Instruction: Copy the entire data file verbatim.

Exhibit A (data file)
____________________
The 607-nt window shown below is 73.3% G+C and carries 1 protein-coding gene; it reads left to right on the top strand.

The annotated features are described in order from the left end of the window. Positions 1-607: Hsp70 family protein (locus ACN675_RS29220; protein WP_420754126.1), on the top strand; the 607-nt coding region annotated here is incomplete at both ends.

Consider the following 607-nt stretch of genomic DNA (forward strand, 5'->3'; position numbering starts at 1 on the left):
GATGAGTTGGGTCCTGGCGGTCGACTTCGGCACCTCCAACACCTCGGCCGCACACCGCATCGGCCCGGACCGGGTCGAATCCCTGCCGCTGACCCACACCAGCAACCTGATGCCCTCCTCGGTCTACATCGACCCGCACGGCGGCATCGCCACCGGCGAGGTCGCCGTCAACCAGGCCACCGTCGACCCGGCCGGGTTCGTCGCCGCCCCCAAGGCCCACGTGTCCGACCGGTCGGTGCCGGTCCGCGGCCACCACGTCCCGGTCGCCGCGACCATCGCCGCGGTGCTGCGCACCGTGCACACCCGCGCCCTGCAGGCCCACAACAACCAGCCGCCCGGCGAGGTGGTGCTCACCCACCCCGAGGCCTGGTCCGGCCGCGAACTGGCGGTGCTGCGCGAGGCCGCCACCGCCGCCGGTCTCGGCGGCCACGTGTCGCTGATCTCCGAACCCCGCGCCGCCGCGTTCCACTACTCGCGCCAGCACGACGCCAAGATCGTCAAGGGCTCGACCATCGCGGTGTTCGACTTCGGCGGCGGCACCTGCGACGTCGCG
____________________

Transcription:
The 607-nt window shown below is 73.3% G+C and carries 1 protein-coding gene; it reads left to right on the top strand.

The annotated features are described in order from the left end of the window. Positions 1-607: Hsp70 family protein (locus ACN675_RS29220; protein WP_420754126.1), on the top strand; the 607-nt coding region annotated here is incomplete at both ends.

Consider the following 607-nt stretch of genomic DNA (forward strand, 5'->3'; position numbering starts at 1 on the left):
GATGAGTTGGGTCCTGGCGGTCGACTTCGGCACCTCCAACACCTCGGCCGCACACCGCATCGGCCCGGACCGGGTCGAATCCCTGCCGCTGACCCACACCAGCAACCTGATGCCCTCCTCGGTCTACATCGACCCGCACGGCGGCATCGCCACCGGCGAGGTCGCCGTCAACCAGGCCACCGTCGACCCGGCCGGGTTCGTCGCCGCCCCCAAGGCCCACGTGTCCGACCGGTCGGTGCCGGTCCGCGGCCACCACGTCCCGGTCGCCGCGACCATCGCCGCGGTGCTGCGCACCGTGCACACCCGCGCCCTGCAGGCCCACAACAACCAGCCGCCCGGCGAGGTGGTGCTCACCCACCCCGAGGCCTGGTCCGGCCGCGAACTGGCGGTGCTGCGCGAGGCCGCCACCGCCGCCGGTCTCGGCGGCCACGTGTCGCTGATCTCCGAACCCCGCGCCGCCGCGTTCCACTACTCGCGCCAGCACGACGCCAAGATCGTCAAGGGCTCGACCATCGCGGTGTTCGACTTCGGCGGCGGCACCTGCGACGTCGCG